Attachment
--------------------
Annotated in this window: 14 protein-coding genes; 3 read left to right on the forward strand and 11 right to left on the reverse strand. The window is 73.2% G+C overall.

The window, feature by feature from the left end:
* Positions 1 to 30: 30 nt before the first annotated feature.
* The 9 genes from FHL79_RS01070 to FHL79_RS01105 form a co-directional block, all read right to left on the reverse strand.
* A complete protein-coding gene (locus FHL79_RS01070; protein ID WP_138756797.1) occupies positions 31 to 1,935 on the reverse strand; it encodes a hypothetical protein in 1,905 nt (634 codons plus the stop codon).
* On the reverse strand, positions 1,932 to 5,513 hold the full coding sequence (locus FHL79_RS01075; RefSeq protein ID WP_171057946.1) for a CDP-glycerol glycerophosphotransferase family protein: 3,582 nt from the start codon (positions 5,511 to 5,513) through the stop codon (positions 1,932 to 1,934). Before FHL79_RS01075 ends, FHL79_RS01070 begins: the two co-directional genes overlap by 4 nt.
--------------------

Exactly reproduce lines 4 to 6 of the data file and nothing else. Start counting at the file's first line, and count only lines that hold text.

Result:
* The 9 genes from FHL79_RS01070 to FHL79_RS01105 form a co-directional block, all read right to left on the reverse strand.
* A complete protein-coding gene (locus FHL79_RS01070; protein ID WP_138756797.1) occupies positions 31 to 1,935 on the reverse strand; it encodes a hypothetical protein in 1,905 nt (634 codons plus the stop codon).
* On the reverse strand, positions 1,932 to 5,513 hold the full coding sequence (locus FHL79_RS01075; RefSeq protein ID WP_171057946.1) for a CDP-glycerol glycerophosphotransferase family protein: 3,582 nt from the start codon (positions 5,511 to 5,513) through the stop codon (positions 1,932 to 1,934). Before FHL79_RS01075 ends, FHL79_RS01070 begins: the two co-directional genes overlap by 4 nt.